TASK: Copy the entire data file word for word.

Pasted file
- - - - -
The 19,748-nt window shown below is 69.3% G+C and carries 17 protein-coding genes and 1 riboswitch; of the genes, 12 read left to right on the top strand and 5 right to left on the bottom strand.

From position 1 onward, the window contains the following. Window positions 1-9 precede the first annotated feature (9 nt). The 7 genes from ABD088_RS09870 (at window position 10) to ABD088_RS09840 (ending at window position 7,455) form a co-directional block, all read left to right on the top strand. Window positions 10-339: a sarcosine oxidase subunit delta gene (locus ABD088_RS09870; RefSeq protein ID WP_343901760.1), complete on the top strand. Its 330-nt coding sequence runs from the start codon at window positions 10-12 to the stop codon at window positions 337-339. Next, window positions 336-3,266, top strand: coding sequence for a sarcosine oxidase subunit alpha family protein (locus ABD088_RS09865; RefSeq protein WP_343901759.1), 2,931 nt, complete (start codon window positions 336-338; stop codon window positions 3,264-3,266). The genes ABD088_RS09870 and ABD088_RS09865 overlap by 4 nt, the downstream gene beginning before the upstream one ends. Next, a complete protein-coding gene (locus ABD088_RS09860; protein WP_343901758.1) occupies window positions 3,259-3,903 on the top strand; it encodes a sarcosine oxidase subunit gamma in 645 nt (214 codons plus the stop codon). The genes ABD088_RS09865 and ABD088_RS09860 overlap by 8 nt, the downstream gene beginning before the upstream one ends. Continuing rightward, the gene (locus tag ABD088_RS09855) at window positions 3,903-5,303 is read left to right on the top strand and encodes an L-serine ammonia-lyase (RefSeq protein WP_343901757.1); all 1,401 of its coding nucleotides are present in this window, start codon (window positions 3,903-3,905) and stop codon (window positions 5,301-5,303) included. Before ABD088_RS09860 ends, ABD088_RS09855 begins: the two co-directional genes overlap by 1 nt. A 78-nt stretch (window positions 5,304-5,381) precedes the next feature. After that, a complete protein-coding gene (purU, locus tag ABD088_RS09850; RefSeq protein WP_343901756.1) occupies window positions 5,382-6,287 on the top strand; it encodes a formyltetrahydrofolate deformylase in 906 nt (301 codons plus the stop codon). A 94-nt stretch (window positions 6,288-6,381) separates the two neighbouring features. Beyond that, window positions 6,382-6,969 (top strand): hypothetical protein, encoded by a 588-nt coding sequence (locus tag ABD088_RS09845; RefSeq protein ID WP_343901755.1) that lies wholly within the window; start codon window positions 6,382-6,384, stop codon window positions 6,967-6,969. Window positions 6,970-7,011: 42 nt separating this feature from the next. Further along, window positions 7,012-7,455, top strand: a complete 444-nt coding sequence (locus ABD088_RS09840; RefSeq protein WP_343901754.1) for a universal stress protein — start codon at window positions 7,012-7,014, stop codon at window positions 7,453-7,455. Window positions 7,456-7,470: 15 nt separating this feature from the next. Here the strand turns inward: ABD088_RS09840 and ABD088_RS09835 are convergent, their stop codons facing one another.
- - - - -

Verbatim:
The 19,748-nt window shown below is 69.3% G+C and carries 17 protein-coding genes and 1 riboswitch; of the genes, 12 read left to right on the top strand and 5 right to left on the bottom strand.

From position 1 onward, the window contains the following. Window positions 1-9 precede the first annotated feature (9 nt). The 7 genes from ABD088_RS09870 (at window position 10) to ABD088_RS09840 (ending at window position 7,455) form a co-directional block, all read left to right on the top strand. Window positions 10-339: a sarcosine oxidase subunit delta gene (locus ABD088_RS09870; RefSeq protein ID WP_343901760.1), complete on the top strand. Its 330-nt coding sequence runs from the start codon at window positions 10-12 to the stop codon at window positions 337-339. Next, window positions 336-3,266, top strand: coding sequence for a sarcosine oxidase subunit alpha family protein (locus ABD088_RS09865; RefSeq protein WP_343901759.1), 2,931 nt, complete (start codon window positions 336-338; stop codon window positions 3,264-3,266). The genes ABD088_RS09870 and ABD088_RS09865 overlap by 4 nt, the downstream gene beginning before the upstream one ends. Next, a complete protein-coding gene (locus ABD088_RS09860; protein WP_343901758.1) occupies window positions 3,259-3,903 on the top strand; it encodes a sarcosine oxidase subunit gamma in 645 nt (214 codons plus the stop codon). The genes ABD088_RS09865 and ABD088_RS09860 overlap by 8 nt, the downstream gene beginning before the upstream one ends. Continuing rightward, the gene (locus tag ABD088_RS09855) at window positions 3,903-5,303 is read left to right on the top strand and encodes an L-serine ammonia-lyase (RefSeq protein WP_343901757.1); all 1,401 of its coding nucleotides are present in this window, start codon (window positions 3,903-3,905) and stop codon (window positions 5,301-5,303) included. Before ABD088_RS09860 ends, ABD088_RS09855 begins: the two co-directional genes overlap by 1 nt. A 78-nt stretch (window positions 5,304-5,381) precedes the next feature. After that, a complete protein-coding gene (purU, locus tag ABD088_RS09850; RefSeq protein WP_343901756.1) occupies window positions 5,382-6,287 on the top strand; it encodes a formyltetrahydrofolate deformylase in 906 nt (301 codons plus the stop codon). A 94-nt stretch (window positions 6,288-6,381) separates the two neighbouring features. Beyond that, window positions 6,382-6,969 (top strand): hypothetical protein, encoded by a 588-nt coding sequence (locus tag ABD088_RS09845; RefSeq protein ID WP_343901755.1) that lies wholly within the window; start codon window positions 6,382-6,384, stop codon window positions 6,967-6,969. Window positions 6,970-7,011: 42 nt separating this feature from the next. Further along, window positions 7,012-7,455, top strand: a complete 444-nt coding sequence (locus ABD088_RS09840; RefSeq protein WP_343901754.1) for a universal stress protein — start codon at window positions 7,012-7,014, stop codon at window positions 7,453-7,455. Window positions 7,456-7,470: 15 nt separating this feature from the next. Here the strand turns inward: ABD088_RS09840 and ABD088_RS09835 are convergent, their stop codons facing one another.